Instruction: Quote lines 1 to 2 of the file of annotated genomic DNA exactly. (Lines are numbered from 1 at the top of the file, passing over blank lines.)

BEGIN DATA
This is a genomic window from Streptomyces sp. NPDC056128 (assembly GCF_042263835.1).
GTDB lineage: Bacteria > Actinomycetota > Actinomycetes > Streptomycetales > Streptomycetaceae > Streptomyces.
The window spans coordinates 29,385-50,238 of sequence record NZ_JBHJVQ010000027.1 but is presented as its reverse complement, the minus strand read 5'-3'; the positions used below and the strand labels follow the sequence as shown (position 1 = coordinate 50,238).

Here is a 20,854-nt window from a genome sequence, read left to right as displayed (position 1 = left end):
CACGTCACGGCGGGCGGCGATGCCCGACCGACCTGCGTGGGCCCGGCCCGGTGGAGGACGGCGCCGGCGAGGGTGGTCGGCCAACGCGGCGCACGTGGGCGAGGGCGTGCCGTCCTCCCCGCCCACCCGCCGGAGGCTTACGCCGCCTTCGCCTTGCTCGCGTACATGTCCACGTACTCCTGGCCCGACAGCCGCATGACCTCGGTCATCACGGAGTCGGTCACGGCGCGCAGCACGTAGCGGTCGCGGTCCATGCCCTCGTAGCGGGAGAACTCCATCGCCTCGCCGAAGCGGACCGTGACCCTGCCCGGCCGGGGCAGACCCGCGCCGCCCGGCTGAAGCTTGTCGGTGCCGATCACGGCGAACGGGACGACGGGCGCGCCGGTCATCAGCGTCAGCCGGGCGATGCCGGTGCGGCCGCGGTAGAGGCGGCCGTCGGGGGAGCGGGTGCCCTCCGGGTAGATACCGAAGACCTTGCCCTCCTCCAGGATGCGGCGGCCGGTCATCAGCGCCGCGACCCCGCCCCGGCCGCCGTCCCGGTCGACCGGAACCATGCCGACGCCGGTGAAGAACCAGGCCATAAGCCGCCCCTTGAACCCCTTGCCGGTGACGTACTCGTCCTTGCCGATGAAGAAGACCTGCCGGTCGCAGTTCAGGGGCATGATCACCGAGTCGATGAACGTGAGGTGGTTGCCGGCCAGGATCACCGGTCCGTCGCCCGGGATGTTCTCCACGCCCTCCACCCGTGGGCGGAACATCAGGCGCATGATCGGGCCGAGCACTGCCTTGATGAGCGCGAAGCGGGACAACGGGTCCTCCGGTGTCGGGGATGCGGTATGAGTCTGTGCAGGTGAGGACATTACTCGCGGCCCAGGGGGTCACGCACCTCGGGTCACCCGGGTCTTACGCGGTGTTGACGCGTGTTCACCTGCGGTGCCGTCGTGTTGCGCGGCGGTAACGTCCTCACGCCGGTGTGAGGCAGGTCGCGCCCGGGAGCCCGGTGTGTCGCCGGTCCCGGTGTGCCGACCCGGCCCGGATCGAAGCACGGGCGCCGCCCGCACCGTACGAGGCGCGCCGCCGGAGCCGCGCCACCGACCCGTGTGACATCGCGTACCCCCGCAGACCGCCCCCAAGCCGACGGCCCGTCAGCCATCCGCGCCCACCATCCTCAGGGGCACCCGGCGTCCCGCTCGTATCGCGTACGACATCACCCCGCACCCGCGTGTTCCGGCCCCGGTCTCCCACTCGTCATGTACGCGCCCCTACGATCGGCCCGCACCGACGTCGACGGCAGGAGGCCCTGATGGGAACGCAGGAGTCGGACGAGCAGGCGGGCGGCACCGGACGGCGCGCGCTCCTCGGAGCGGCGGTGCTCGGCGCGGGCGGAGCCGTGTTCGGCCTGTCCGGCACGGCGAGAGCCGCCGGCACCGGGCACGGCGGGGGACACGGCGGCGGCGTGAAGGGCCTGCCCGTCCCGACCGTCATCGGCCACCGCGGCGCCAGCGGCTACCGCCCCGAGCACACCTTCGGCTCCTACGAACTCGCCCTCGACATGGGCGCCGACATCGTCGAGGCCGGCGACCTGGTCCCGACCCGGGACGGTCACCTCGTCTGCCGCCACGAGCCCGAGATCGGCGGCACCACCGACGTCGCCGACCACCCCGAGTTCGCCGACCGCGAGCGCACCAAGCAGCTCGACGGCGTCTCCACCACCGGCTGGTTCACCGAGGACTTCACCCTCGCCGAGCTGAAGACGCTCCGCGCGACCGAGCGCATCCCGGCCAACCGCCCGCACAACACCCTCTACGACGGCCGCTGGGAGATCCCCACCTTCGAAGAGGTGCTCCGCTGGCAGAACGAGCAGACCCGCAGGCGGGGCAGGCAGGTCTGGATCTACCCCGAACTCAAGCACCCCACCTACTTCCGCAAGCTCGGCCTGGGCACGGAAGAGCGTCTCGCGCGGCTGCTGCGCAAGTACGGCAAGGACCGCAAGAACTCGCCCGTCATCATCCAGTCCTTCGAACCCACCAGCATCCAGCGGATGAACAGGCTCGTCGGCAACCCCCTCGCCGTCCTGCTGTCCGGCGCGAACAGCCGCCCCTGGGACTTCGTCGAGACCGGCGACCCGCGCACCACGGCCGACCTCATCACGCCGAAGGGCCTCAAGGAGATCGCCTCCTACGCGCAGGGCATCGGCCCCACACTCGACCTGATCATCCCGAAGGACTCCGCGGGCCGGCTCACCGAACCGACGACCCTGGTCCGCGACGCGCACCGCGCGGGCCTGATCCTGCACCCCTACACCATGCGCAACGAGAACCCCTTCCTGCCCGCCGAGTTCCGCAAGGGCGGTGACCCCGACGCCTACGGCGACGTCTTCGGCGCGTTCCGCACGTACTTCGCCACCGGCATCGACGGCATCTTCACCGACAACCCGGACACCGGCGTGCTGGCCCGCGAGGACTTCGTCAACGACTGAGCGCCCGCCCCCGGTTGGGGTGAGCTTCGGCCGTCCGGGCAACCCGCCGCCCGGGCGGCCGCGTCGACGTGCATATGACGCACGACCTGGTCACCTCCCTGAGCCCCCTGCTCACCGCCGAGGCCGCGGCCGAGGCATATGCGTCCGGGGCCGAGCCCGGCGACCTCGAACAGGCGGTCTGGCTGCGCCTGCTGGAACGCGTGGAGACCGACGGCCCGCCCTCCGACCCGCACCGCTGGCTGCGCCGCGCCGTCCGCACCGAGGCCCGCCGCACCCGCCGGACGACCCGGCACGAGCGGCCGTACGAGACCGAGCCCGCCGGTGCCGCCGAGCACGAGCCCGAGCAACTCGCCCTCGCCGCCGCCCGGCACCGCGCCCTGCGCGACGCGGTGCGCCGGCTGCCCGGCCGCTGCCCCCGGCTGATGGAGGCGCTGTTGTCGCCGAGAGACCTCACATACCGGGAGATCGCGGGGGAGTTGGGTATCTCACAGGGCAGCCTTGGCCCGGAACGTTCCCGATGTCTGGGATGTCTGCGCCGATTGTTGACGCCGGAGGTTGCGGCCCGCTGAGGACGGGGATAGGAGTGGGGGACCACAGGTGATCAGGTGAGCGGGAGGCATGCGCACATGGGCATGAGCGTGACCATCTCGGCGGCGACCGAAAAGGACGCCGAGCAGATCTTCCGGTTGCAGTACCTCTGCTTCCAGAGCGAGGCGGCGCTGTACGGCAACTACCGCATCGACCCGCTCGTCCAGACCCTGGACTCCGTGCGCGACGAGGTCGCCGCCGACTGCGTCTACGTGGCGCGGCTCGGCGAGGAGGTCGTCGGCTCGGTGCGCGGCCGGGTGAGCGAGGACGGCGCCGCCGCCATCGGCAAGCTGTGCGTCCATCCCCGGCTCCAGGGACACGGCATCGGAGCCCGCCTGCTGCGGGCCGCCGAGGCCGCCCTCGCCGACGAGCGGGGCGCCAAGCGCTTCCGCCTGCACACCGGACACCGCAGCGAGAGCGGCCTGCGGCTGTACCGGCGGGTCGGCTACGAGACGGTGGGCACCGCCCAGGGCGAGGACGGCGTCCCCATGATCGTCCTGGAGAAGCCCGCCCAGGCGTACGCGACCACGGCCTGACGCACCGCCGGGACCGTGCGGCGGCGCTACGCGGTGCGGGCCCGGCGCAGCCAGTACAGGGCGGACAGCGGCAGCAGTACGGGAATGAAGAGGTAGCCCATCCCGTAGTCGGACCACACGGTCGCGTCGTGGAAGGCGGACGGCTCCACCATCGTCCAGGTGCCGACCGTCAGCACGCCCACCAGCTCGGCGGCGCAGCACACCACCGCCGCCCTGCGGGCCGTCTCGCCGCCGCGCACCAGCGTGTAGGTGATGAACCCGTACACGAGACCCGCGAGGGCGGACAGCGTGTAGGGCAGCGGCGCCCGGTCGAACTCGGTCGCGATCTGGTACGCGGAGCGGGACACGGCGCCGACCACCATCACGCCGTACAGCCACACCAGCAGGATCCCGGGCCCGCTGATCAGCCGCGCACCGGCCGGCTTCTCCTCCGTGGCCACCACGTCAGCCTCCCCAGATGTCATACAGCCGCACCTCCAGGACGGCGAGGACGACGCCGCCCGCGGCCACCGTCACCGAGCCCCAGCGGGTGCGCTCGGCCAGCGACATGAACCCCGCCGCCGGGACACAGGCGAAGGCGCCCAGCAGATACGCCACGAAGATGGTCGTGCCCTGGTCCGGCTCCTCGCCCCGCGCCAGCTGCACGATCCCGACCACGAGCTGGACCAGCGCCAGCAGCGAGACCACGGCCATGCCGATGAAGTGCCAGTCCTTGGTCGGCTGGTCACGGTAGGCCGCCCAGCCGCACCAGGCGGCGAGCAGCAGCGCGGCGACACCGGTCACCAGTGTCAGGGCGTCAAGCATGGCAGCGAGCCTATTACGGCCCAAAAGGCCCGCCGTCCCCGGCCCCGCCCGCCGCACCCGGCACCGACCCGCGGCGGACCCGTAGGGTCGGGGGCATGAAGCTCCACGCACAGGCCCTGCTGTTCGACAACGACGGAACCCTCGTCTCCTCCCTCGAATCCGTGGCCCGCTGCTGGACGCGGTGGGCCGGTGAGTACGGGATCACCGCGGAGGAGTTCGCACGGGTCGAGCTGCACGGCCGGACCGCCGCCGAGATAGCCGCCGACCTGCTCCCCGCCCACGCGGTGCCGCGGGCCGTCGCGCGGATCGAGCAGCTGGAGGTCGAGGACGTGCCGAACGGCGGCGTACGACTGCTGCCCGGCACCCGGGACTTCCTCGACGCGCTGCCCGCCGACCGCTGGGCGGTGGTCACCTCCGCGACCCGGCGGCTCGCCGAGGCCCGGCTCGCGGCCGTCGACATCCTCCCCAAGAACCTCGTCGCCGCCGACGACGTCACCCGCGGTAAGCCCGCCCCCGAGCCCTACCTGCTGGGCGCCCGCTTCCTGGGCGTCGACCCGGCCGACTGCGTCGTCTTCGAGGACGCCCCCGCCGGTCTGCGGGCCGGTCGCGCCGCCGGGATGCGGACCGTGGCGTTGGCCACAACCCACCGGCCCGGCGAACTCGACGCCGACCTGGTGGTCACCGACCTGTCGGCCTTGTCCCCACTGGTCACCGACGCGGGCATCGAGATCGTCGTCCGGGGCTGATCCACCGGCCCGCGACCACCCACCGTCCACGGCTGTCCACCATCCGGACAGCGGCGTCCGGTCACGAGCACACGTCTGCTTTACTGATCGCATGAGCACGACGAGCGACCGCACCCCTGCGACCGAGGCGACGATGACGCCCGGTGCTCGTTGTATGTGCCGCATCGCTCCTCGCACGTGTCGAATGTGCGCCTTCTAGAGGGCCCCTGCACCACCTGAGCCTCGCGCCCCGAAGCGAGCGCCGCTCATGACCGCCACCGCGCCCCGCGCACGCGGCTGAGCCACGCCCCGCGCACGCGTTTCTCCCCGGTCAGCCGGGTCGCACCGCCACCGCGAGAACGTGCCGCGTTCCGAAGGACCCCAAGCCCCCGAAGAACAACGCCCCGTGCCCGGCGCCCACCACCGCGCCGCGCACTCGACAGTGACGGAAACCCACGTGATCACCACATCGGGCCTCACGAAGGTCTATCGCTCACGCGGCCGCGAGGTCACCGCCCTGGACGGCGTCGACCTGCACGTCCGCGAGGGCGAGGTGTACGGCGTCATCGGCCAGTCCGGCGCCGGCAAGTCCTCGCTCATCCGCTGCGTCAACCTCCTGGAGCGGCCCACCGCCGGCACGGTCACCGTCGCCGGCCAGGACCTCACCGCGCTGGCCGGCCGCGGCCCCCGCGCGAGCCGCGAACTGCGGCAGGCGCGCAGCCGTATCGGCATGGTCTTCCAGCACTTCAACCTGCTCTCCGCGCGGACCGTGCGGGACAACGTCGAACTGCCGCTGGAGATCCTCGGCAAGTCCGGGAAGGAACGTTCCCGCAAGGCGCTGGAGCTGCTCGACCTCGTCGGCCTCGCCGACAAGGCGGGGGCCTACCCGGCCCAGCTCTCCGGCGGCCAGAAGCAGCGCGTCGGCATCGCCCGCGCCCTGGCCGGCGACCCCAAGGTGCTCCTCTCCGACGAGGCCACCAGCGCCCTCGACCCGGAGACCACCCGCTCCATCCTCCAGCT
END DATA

This is a genomic window from Streptomyces sp. NPDC056128 (assembly GCF_042263835.1).
GTDB lineage: Bacteria > Actinomycetota > Actinomycetes > Streptomycetales > Streptomycetaceae > Streptomyces.